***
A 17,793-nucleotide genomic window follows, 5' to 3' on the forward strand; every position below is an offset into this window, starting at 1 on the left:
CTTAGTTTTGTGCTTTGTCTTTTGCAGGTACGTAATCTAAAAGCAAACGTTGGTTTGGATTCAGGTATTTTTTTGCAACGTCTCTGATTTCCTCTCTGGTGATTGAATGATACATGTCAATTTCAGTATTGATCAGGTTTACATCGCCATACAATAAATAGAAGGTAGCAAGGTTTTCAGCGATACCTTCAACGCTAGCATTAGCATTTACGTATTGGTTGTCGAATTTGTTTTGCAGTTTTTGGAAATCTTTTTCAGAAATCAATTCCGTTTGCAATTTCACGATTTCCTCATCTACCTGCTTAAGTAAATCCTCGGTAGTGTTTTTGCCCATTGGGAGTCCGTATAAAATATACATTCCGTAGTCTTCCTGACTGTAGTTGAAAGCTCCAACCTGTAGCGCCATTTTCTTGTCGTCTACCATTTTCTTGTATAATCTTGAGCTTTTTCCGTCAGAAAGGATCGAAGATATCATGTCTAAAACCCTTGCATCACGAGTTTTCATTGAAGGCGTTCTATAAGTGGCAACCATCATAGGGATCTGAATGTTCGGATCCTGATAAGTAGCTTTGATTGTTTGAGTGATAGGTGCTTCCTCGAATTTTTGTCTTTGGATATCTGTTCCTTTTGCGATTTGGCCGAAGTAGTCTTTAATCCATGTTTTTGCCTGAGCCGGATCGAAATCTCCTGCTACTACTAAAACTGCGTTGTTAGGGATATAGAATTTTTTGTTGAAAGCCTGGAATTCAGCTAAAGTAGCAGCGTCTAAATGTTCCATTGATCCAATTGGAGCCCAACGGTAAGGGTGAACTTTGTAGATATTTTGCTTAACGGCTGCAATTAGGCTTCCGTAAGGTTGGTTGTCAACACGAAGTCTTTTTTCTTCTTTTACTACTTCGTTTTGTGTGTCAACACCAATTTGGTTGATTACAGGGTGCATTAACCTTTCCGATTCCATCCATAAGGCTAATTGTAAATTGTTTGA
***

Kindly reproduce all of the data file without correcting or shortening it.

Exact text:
A 17,793-nucleotide genomic window follows, 5' to 3' on the forward strand; every position below is an offset into this window, starting at 1 on the left:
CTTAGTTTTGTGCTTTGTCTTTTGCAGGTACGTAATCTAAAAGCAAACGTTGGTTTGGATTCAGGTATTTTTTTGCAACGTCTCTGATTTCCTCTCTGGTGATTGAATGATACATGTCAATTTCAGTATTGATCAGGTTTACATCGCCATACAATAAATAGAAGGTAGCAAGGTTTTCAGCGATACCTTCAACGCTAGCATTAGCATTTACGTATTGGTTGTCGAATTTGTTTTGCAGTTTTTGGAAATCTTTTTCAGAAATCAATTCCGTTTGCAATTTCACGATTTCCTCATCTACCTGCTTAAGTAAATCCTCGGTAGTGTTTTTGCCCATTGGGAGTCCGTATAAAATATACATTCCGTAGTCTTCCTGACTGTAGTTGAAAGCTCCAACCTGTAGCGCCATTTTCTTGTCGTCTACCATTTTCTTGTATAATCTTGAGCTTTTTCCGTCAGAAAGGATCGAAGATATCATGTCTAAAACCCTTGCATCACGAGTTTTCATTGAAGGCGTTCTATAAGTGGCAACCATCATAGGGATCTGAATGTTCGGATCCTGATAAGTAGCTTTGATTGTTTGAGTGATAGGTGCTTCCTCGAATTTTTGTCTTTGGATATCTGTTCCTTTTGCGATTTGGCCGAAGTAGTCTTTAATCCATGTTTTTGCCTGAGCCGGATCGAAATCTCCTGCTACTACTAAAACTGCGTTGTTAGGGATATAGAATTTTTTGTTGAAAGCCTGGAATTCAGCTAAAGTAGCAGCGTCTAAATGTTCCATTGATCCAATTGGAGCCCAACGGTAAGGGTGAACTTTGTAGATATTTTGCTTAACGGCTGCAATTAGGCTTCCGTAAGGTTGGTTGTCAACACGAAGTCTTTTTTCTTCTTTTACTACTTCGTTTTGTGTGTCAACACCAATTTGGTTGATTACAGGGTGCATTAACCTTTCCGATTCCATCCATAAGGCTAATTGTAAATTGTTTGA